Contemplative writing has the power to surprise, reveal and liberate. It provides brilliant clarity and allows you to discover your voice and your true self, and amazingly, to come to accept, embrace and love who you really are, just as you are and honor YOUR authentic path.
There is freedom in clarity!
Contemplative writing is writing that comes from your True Self, the self you were before life’s stories and beliefs and opinions piled up on top of you and you kind of stopped remembering who you actually were anymore. I want you to get really familiar and good at NOTICING how you feel and seeing your thoughts, stories and beliefs. I see contemplative writing as an attention practice. When you know who you are and where you are, you can release what holds you back and move forward.
Contemplative writing is like
holding a mirror up to your True Self.
I call it “The Great Revealer.”
Women are surprised when they first experience the power of contemplative writing – it can be astonishing to see what is written on the page, things you never would have expected. When you embrace this practice, you will learn things about yourself that you never realized. You will begin to develop a solid sense of who you are and a comfort with yourself that you didn’t know was possible.
What is guided contemplative writing?Decades of journal writing and most recently sharing writing experiences with women has evolved into what I now call guided contemplative writing. It’s designed to trip up our thinking brain, allowing us to write completely new things and make new discoveries. We approach from a stance of curiosity, wonder, non-judgment, allowing; this is the contemplative approach.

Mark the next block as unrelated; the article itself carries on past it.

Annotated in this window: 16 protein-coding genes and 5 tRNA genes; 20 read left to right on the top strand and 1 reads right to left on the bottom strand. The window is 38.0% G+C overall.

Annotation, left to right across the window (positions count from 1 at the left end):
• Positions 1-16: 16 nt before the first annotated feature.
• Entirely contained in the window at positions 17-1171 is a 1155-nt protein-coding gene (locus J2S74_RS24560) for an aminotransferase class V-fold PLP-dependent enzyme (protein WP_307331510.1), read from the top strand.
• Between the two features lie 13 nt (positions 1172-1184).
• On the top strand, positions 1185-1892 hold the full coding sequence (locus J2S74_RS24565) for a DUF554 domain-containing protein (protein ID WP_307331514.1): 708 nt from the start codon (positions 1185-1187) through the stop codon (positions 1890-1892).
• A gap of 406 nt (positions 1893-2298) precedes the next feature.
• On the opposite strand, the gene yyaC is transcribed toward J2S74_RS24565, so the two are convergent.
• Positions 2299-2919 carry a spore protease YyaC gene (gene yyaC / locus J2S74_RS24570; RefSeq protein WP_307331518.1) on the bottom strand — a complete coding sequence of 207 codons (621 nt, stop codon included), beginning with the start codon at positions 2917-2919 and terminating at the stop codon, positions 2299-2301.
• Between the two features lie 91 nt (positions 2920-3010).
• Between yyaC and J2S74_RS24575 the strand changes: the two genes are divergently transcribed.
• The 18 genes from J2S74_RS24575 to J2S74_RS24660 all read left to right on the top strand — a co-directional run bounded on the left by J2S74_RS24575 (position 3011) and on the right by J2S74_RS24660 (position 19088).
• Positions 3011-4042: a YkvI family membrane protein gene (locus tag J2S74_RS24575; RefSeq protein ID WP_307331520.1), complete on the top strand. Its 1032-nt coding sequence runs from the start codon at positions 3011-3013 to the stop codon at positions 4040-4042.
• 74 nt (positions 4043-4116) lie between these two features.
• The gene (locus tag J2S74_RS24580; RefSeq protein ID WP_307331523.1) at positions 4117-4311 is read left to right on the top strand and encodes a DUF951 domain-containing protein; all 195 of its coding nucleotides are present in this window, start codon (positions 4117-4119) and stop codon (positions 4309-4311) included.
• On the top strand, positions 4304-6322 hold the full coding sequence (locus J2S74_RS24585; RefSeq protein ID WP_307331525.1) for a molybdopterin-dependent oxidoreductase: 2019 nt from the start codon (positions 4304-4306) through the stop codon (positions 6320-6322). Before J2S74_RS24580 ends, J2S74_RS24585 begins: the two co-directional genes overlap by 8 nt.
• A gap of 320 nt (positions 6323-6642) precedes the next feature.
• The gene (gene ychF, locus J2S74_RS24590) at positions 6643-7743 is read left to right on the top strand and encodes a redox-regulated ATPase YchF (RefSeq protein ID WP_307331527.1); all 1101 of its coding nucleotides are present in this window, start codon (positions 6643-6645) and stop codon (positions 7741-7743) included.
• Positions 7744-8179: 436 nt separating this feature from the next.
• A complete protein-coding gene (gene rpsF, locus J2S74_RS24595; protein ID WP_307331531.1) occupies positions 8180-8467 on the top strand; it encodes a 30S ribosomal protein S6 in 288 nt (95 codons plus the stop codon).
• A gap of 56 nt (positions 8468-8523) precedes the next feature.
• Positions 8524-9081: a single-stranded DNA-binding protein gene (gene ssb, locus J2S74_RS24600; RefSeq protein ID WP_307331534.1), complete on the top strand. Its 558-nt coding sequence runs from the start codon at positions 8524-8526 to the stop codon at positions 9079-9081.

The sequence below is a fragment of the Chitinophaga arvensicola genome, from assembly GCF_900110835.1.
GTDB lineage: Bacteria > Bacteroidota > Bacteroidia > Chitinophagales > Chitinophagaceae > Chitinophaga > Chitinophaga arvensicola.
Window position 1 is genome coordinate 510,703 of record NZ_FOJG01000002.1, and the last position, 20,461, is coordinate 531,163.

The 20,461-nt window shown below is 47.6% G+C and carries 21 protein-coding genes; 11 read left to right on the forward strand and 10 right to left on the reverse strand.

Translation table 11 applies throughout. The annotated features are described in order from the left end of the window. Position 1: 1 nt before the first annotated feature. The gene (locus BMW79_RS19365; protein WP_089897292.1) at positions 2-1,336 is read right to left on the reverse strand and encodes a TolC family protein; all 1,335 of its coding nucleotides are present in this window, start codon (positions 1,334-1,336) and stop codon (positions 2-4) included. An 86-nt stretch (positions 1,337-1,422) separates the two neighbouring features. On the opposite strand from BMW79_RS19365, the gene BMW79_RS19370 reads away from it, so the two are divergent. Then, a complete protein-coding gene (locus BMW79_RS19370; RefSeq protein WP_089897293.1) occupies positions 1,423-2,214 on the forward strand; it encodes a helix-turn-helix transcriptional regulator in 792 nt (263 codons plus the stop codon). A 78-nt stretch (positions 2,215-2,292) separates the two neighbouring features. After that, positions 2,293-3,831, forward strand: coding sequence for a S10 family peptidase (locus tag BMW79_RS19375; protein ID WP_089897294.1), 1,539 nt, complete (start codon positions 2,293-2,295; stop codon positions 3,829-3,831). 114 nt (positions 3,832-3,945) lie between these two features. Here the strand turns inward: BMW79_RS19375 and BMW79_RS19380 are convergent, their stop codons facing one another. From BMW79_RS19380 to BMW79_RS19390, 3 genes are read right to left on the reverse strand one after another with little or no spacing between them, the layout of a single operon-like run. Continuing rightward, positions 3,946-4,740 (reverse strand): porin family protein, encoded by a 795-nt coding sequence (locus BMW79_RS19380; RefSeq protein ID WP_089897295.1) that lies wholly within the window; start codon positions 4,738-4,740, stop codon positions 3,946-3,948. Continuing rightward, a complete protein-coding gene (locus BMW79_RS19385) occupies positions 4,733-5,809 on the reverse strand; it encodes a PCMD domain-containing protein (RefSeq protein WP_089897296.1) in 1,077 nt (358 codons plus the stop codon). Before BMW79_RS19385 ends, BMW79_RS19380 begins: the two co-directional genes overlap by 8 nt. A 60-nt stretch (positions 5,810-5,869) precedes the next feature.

Using timed writings, visualizations, surprising prompts and an assortment of writing styles allows us to bypass thinking brain, getting us out of our own way, out from under a lifetime of stories we have been carrying around with us, that we didn’t even know were there.
I want to empower and encourage women to truly KNOW themselves, to have an opportunity to accept themselves as they are, to know how they want to be in this world, to be the most content versions of themselves and to nourish and care for themselves. Contemplative writing helps to do all of these things in a beautiful, healing and transformative way. As with most practices, you’ll know its power once you experience it. During circles, I sometimes just sit back and watch, amazed, as the writing takes on a life of its own, watching as women come to giant, beautiful realizations about themselves and their lives. One participant put it perfectly when she looked so surprised after she had finished writing; she looked up and exclaimed,
“I had no idea that was in there!” She was able to access, because of the techniques, something that had been buried deep within. And if we don’t know it’s in there, how can we work with it, either by allowing it to teach us something about ourselves or by beginning to let it go?
Opportunities for exploring guided contemplative writing: